Friday Speak Out!: Nurses and the Vietnam War: Stories with Intersecting Points of View

Friday, November 04, 2022
By Pam Webber

Novelists who write from multiple points of view (POV) amaze me. Having worked with a writing group for two years under the tutelage of a New York Times bestselling author, I know writing one story from multiple perspectives can be demanding creatively and organizationally. However, after reading several wonderful books by authors skilled in the use of multiple

POVs, I felt driven to try it. Consequently, after many starts, stops, oops, and revisions, my third book, Life Dust, was written using two points of view.

As a long-time nurse educator and family practitioner, I wanted to weave a story that included the good and bad elements of nursing as well as my husband’s funny and heart-breaking experiences in Vietnam. Consequently, for the two POVs, I chose Nettie, a student nurse who found herself in a heap of unearned trouble while interning in a busy emergency room, and Andy, a young Army lieutenant who is leading a jungle reconnaissance squad in Vietnam.

While crafting the story, I learned the devil does indeed live in the details. Keeping the relationship between the two characters progressing while advancing their individual and collective storylines required careful integration of numerous details. To help keep the scenes, events, and sequencing organized, I developed a color-coded, intersecting timeline for the POVs that resembled the double strands of DNA.

The timeline allowed me to visualize what was happening with each character at every point in the story. It also aided in the development of a good story arc. Of course, the timeline had to be adjusted every time I added or deleted a scene or event, but it still proved invaluable in helping to maintain interrelatedness and progression of the storylines. It also helped with the transitions from one POV to the other. In Life Dust, I used letters from Andy to mark time and help synchronize Nettie’s life as a nurse in the Emergency Room with Andy’s life in Vietnam.

When using a timeline to guide two POVs, I’d suggest the following:

  • Identify the common beginning point and ending goal of both POVs, which is essential when planning the arc of the overall story.

  •  Determine the arc for each character/POV. While character arcs do not have to match, they should be close enough to ensure stability of the arc for the overall story.

  •  Decide which character provides the best platform for anchoring the story and lead with that character.

  •  Decide if the characters/POVs will have their own chapters or separated scenes within chapters.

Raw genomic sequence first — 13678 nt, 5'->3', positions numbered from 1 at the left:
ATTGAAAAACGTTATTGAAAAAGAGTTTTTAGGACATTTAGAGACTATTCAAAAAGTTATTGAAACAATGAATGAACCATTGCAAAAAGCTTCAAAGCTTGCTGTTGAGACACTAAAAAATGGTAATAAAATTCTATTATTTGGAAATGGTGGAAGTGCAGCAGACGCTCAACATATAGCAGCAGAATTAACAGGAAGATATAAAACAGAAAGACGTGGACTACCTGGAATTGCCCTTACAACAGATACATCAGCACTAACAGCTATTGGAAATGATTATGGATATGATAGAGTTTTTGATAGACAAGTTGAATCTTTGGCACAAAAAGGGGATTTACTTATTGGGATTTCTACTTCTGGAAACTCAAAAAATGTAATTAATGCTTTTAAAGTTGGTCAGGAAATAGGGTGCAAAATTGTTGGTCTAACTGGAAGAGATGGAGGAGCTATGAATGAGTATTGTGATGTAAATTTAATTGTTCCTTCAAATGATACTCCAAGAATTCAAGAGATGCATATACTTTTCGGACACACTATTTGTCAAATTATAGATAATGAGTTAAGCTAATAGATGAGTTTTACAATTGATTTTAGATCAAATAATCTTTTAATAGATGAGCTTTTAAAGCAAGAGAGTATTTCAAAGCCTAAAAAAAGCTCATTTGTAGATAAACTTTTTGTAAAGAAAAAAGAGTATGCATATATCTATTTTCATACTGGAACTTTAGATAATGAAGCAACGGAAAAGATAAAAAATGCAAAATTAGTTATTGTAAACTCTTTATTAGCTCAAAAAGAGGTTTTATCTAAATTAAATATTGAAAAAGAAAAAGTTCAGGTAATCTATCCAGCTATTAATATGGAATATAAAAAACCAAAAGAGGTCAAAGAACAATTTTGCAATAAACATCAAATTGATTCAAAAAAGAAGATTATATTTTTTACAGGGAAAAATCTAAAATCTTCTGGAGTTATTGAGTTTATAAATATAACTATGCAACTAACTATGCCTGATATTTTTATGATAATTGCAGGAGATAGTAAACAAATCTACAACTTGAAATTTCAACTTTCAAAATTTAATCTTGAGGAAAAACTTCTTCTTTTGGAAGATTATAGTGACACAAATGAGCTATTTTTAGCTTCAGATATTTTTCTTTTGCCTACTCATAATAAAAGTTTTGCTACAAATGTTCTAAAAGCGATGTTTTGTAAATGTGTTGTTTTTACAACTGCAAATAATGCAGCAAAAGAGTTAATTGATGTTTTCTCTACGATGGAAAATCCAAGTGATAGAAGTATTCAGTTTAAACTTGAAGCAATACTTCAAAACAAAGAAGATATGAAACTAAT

•  If you divide POVs by chapters, it is helpful to title the chapters. You can even use the characters’ names as titles, which eases the reader’s transition between POVs.

  •  Keep your characters/POV intermittently connected in a progressive and meaningful way. In Life Dust, this was done with letters and phone calls. Since it took two weeks or longer for letters to travel to and from Vietnam, I could move the story forward faster. I also connected the POVs through the characters’ old habits, phrases, and activities. For example, my two characters grew up together and used to lie on a hill and watch the stars at night. In Vietnam, Andy could see the stars above the treetops, and in Northern Virginia, Nettie could see them after leaving work late at night. The phrase, “Meet me in the stars. I love you,” became the last sentence in each of their letters.

  • When your manuscript is complete, check and recheck the sequencing and integration of the storylines against your timeline. Although I’d edited Life Dust dozens of times, I still found a sequencing error on my last readthrough. I was reading the manuscript aloud and heard the mistake instead seeing it.

Happy writing and best wishes!

* * *

Pam Webber is the Amazon bestselling author of a coming of age trilogy. Last month, She Writes Press published Pam’s most recent novel, Life Dust. Pam lives in Virginia near where her novels are set.
Would you like to participate in Friday "Speak Out!"? Email your short posts (under 500 words) about women and writing to: marcia[at]wow-womenonwriting[dot]com for consideration. We look forward to hearing from you!


Pam Webber, Author said...

Hey folks!
Welcome to my blog post! After going through the editing process for my debut(bestselling) novel, The Wiregrass, I decided to tweak my skill by joining a small writing group in Richmond, VA. Led by a NY Times bestselling author, the group took me on an amazing journey. By using teacher and peer critiques, group members improved their skills in multiple ways. My second novel, Moon Water, was largely an outcome of this group process. In Life Dust, my third and latest novel, I pushed my skill set again by writing from two points of view.

If you're just starting a writing career, studying with someone who understands literary criteria, novel infrastructure, points of view, progression and integration of storylines, scene setting, and rules of dialogue may help you on your journey as well.

Stephanie Barko said...

Thanks for the tip, Pam. Loved your post.

Sue Bradford Edwards said...

I've always been intimidated at the thought of trying to write multiple POV characters. Thank you for the information on how to do it!

Angela Mackintosh said...

These are super helpful tips. I just had an idea for a multiple POV story this morning as I was freewriting during NaNoWriMo, so thank you. :) Congratulations on your trilogy, too! I love She Writes Press books.

Pam Webber, Author said...

Hey Sue and Angela! So glad you found the suggestions helpful! Best wishes! Pam

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